No second chances
Los Angeles Times
No. Roger Clemens essentially was charged with failing to play by the rules.
The justice system cannot work properly if people do not tell the truth, and Clemens was alleged to have lied — at great risk, because the government would not have prosecuted him for illegal use of steroids but would prosecute for perjury.
However, the government has to play by the rules too. It is difficult to believe the prosecutors intentionally defied a judge's order, but they nonetheless failed to play by the rules.
Clemens did not get the chance to clear his name, but the government should not get a second chance to send him to prison.
Prosecution blew it
It's beyond me to argue whether double jeopardy applies in the Roger Clemens case, but the prosecution was wholly responsible for the mistake that resulted in Thursday's declaration of a mistrial.
Intentional or not, the showing of testimony that U.S. District Judge Reggie Walton had ruled inadmissible was a foolish mistake. The government sabotaged its case, so why should its incompetence be rewarded with another chance at prosecuting Clemens?
To allow the prosecution to essentially take a mulligan is to descend a slippery slope. How many do-overs does a side get to fix its colossal screw-up?
The answer should be none.
Can't give up now
Juan C. Rodriguez
Think about all those man hours and resources the federal government dumped into prosecuting Roger Clemens.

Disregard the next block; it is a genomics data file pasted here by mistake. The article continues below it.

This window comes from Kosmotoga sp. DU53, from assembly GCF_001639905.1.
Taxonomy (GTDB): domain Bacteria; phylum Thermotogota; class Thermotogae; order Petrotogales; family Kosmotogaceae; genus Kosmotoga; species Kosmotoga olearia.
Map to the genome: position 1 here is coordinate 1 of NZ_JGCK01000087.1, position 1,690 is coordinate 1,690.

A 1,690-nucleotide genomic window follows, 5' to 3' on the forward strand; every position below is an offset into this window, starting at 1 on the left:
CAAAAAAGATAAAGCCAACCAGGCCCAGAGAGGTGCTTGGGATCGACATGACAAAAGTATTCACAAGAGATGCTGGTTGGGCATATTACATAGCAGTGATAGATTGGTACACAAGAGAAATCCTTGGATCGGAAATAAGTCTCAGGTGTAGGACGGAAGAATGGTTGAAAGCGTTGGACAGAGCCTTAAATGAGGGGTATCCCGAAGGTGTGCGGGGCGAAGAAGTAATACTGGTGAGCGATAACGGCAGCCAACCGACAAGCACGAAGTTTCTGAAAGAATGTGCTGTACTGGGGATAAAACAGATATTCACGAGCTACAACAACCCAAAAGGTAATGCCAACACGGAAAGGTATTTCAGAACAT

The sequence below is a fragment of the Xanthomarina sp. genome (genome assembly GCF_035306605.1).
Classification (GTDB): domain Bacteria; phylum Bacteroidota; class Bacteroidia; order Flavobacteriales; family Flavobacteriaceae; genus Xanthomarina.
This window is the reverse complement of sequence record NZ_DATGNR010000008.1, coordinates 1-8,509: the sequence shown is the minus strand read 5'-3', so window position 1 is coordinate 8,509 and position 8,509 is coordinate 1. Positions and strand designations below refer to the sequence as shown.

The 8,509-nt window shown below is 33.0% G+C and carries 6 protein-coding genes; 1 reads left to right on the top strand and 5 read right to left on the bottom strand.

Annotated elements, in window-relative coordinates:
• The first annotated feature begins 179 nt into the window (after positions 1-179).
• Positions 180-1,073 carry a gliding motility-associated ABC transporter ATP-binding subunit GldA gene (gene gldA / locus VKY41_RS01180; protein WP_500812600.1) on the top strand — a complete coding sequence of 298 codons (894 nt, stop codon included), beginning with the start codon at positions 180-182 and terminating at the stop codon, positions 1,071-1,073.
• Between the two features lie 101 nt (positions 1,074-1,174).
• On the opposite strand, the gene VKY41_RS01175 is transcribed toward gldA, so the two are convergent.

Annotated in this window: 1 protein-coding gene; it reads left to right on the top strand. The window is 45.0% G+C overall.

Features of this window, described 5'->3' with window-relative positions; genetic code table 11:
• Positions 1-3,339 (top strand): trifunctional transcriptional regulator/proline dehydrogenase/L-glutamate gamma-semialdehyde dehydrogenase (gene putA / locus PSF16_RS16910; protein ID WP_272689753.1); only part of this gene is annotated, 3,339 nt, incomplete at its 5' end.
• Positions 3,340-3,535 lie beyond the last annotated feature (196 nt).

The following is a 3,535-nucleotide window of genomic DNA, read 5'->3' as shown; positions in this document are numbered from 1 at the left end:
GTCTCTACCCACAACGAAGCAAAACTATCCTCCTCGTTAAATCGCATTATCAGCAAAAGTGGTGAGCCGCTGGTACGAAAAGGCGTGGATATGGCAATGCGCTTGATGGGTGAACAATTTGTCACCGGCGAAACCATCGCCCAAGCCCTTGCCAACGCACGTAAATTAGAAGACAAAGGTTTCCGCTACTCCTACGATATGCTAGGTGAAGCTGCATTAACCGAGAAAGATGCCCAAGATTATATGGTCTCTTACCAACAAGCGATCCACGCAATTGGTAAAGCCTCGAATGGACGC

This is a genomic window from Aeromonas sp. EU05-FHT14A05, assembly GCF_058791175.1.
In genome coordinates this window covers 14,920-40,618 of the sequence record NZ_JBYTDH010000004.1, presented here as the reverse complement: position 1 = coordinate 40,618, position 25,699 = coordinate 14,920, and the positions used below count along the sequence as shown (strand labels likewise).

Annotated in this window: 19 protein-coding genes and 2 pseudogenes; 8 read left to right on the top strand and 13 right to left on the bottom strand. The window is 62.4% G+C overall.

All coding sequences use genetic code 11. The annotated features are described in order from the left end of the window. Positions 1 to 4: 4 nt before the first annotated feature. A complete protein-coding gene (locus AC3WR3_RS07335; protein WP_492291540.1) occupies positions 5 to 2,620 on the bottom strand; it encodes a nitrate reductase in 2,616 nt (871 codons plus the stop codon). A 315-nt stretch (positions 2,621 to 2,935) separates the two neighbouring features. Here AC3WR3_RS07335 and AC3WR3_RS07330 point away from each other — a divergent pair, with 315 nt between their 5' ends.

They made an unforgivable mistake presenting evidence the judge had ruled inadmissible, prompting the mistrial. That isn't sufficient cause for the prosecution to abandon its case.
The government owes it to the American people who fund it to follow through. Yes, a retrial will cost more money and require more man hours, but the prosecutors' conviction shouldn't waver now.
This isn't about punishing Clemens. The Hall of Fame voters will take care of that. It's about the government holding steadfast to a prosecution it felt strong enough to pursue.
Baltimore Orioles Insider
Asterisk will remain
The ruling of a mistrial was due to a mistake by the government, not a convincing victory for Clemens.
Nevertheless, score another one for Roger the Dodger, who frequently threw at batters but rarely faced retaliation because he spent most of his career in the American League, home of the designated hitter.
The government likely will seek a retrial, with the defense pursuing an appeal if the judge rules in favor of a retrial. Even if Clemens isn't tried again, the mistake by the government is more of an indictment of its carelessness than a sign that Clemens is innocent. The asterisk next to Clemens' credentials is big enough without another trial.